Wednesday, 6 February 2013

The New Game Sweeping The Nation: Redux

After tearing into the Tories last night for failing to manage higher than a 48.3% level of support for gay marriage, it occurred to me that given my volunteer work for and donations to the Liberal Democrats, I shouldn't hide from the fact that they haven't come out of this squeaky clean either.  Yes, the goldbirds came out top of the three major parties in percentage terms, managing 91.7% support to Labour's 90.4%, there were still four hold outs.

So far, the ratio is two cowards ("This will affect the family structure in vague and unidentifiable ways!") to one c**t ("Civil partnerships should be enough because this straight guy says so!"), with the remaining reasoning falling into the "can't seem to find one on Google" category.

So, you know, damn fine work, Liberal Democrats!  A new day of political dominance is surely just around the corner, now that you can roll out a killer new slogan: "Left to our own devices, only one twelfth of us are ghastly reactionary bellends!"

It's no "New Labour, New Danger", maybe, and it'll only work if David Ward keeps his mouth shut from now on, but it's not like anything else is going to work either. Once you've rendered one's party utterly radioactive at the worst possible time, you may as well have some fun whilst the racists run past your poll numbers, waving at you cheerfully.


Tomsk said...

Would it not be a bit worrying if they voted 100% one way in any free vote? Would give the impression (warranted or not) that they are either secretly whipping it or suffering from groupthink.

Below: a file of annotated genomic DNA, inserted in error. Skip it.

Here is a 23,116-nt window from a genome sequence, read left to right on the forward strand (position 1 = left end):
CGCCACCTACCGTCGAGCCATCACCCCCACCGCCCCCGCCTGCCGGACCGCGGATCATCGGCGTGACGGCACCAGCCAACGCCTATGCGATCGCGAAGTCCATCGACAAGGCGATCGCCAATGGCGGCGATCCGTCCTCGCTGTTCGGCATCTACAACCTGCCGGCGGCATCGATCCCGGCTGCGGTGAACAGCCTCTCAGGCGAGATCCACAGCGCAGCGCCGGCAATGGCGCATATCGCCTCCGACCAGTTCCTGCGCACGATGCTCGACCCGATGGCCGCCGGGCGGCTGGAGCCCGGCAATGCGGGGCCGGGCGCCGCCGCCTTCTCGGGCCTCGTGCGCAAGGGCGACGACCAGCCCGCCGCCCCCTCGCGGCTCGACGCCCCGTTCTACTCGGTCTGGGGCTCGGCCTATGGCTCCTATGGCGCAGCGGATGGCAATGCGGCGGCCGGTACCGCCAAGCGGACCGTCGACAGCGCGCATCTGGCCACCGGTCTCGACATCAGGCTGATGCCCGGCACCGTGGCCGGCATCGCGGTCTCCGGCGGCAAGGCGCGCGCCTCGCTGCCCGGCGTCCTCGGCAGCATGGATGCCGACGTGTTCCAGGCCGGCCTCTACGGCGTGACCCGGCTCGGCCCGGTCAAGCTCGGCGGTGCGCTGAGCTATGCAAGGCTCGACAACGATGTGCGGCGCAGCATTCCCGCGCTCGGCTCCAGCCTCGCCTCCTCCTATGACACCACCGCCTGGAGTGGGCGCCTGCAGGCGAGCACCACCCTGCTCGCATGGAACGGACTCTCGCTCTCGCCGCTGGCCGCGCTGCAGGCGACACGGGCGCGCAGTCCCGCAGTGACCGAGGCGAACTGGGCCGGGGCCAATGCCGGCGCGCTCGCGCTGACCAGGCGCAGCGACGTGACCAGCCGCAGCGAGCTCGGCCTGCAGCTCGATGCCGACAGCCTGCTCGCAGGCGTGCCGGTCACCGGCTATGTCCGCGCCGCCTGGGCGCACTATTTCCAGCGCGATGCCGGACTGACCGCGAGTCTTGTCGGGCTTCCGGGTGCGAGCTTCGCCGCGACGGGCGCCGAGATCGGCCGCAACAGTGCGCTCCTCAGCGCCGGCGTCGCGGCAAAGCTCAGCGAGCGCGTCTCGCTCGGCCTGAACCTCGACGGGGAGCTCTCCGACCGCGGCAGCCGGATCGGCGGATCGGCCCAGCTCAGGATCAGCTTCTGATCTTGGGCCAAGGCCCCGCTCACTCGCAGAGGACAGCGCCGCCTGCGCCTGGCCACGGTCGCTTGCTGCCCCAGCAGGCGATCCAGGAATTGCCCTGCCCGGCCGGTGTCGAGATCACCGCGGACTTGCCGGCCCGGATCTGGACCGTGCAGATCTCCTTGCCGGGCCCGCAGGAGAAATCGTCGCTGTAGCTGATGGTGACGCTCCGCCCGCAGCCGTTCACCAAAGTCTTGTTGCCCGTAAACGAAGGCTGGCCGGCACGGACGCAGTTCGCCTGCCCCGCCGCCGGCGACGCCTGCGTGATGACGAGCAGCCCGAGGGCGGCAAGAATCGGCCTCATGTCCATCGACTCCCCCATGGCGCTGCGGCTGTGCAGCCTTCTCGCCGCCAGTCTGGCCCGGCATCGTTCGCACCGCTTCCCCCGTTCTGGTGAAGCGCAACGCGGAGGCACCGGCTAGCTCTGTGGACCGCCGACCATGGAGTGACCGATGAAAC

SpaceSquid said...

I'm not convinced of that (which is to say, you're probably right about the negative side, I'm just not sure I'd say it's an important consideration in this case), but even if so, it's still the case that those that did vote against offered piss-poor/offensive reasons for doing so, and they deserve to be lambasted for it.

Unless you're wondering if someone was specifically told to vote against in order to avoid such impressions. Since that would involve being told to put party ahead of principle in order to avoid looking like one was putting party ahead of principle, I applaud the suggestion on ironic grounds, if nothing else.

Tomsk said...

No, although I like the idea.

Speaking of LDs, should be interesting to see how they do in Eastleigh. It'll be the first proper indication of how resilient their incumbent seats will be at the general election.